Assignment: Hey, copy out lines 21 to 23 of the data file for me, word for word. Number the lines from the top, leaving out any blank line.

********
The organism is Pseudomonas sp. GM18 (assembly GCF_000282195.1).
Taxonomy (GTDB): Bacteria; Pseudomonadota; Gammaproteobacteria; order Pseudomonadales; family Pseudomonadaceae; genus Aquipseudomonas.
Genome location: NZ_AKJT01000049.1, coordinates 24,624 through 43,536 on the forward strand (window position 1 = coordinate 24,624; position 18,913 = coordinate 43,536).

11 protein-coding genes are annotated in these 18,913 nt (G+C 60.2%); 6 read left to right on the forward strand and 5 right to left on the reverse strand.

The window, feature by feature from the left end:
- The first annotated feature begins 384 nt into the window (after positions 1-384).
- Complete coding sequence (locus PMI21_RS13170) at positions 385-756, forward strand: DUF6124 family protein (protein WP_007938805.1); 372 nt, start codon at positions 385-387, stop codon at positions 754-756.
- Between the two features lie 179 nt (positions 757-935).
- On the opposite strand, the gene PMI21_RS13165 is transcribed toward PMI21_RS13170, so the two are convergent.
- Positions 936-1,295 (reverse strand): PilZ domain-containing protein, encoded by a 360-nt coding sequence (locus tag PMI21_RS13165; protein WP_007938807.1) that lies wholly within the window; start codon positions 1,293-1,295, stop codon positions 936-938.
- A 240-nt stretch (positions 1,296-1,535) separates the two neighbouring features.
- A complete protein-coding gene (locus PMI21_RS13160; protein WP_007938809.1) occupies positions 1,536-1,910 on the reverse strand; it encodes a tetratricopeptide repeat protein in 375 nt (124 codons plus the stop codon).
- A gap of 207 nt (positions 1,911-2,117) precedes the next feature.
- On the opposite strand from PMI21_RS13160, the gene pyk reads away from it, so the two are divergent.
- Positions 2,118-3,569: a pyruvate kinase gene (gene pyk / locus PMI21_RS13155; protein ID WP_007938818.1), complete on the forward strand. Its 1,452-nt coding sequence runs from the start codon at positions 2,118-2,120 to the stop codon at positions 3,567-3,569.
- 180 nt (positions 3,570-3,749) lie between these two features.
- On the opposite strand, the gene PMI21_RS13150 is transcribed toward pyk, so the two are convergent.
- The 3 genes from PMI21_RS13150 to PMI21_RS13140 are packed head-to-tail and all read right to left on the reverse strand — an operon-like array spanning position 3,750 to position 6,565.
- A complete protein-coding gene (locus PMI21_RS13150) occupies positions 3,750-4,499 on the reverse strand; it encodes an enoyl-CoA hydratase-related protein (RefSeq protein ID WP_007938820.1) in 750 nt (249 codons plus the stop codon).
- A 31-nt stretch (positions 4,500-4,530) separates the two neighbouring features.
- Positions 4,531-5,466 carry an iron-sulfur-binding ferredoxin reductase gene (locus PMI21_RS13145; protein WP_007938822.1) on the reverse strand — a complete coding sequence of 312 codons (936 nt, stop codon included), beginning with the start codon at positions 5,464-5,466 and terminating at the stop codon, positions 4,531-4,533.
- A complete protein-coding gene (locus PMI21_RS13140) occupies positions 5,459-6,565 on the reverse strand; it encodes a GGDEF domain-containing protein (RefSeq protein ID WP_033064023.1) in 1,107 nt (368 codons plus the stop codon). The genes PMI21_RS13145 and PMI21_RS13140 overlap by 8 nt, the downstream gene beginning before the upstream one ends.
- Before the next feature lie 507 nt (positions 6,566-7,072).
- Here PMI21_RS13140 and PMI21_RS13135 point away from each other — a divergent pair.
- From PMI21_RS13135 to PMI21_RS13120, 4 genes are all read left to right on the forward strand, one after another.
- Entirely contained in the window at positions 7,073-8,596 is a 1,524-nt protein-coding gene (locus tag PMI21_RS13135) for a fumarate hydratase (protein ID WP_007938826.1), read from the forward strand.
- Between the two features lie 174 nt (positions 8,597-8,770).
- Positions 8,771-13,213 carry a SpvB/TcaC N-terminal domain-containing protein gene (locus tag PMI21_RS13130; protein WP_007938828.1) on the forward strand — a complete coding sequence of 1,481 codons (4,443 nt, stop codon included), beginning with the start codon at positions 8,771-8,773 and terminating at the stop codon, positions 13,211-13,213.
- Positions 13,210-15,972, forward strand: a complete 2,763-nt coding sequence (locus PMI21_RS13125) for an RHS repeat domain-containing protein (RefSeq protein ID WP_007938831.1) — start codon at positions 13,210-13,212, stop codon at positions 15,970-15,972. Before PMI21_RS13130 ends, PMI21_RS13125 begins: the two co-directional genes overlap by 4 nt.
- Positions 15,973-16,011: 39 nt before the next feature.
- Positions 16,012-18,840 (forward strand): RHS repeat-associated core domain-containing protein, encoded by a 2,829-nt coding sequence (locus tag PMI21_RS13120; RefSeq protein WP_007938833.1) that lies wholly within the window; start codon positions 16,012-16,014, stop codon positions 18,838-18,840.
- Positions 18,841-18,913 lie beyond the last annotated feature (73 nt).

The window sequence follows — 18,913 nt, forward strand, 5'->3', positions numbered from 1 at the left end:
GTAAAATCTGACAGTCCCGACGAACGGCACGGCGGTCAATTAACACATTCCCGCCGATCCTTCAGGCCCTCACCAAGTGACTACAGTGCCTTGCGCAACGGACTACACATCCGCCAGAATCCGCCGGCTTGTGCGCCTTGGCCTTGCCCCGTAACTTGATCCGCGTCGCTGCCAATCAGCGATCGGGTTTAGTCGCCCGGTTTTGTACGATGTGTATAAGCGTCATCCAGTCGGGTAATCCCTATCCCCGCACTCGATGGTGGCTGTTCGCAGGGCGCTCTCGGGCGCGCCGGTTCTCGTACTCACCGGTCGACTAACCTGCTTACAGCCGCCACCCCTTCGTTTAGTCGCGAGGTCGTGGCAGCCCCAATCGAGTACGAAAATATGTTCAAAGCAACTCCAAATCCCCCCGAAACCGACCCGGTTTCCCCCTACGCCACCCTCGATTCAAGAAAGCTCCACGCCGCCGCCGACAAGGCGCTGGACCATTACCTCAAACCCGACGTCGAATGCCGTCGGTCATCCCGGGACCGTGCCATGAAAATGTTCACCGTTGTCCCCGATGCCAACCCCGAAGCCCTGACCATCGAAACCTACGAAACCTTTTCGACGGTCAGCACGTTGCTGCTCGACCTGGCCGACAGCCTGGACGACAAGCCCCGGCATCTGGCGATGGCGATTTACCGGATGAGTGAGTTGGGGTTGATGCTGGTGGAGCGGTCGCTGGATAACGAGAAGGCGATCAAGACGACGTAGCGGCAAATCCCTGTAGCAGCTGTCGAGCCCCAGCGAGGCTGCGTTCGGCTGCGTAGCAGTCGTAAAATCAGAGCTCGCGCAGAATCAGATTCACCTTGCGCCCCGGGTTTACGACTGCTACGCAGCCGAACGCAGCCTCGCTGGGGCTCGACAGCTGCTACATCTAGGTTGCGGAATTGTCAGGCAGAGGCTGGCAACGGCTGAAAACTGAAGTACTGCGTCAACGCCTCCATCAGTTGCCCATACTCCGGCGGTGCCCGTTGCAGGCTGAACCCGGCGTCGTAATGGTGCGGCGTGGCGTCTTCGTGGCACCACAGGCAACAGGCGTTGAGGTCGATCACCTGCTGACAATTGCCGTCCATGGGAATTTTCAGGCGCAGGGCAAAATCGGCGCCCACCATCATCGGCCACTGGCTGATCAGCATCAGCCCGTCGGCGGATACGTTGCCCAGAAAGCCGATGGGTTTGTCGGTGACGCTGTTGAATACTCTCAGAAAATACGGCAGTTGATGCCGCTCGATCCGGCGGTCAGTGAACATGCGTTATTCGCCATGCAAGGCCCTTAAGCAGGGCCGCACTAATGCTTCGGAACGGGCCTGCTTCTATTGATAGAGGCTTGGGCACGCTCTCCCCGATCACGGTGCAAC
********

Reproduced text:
- Positions 4,531-5,466 carry an iron-sulfur-binding ferredoxin reductase gene (locus PMI21_RS13145; protein WP_007938822.1) on the reverse strand — a complete coding sequence of 312 codons (936 nt, stop codon included), beginning with the start codon at positions 5,464-5,466 and terminating at the stop codon, positions 4,531-4,533.
- A complete protein-coding gene (locus PMI21_RS13140) occupies positions 5,459-6,565 on the reverse strand; it encodes a GGDEF domain-containing protein (RefSeq protein ID WP_033064023.1) in 1,107 nt (368 codons plus the stop codon). The genes PMI21_RS13145 and PMI21_RS13140 overlap by 8 nt, the downstream gene beginning before the upstream one ends.
- Before the next feature lie 507 nt (positions 6,566-7,072).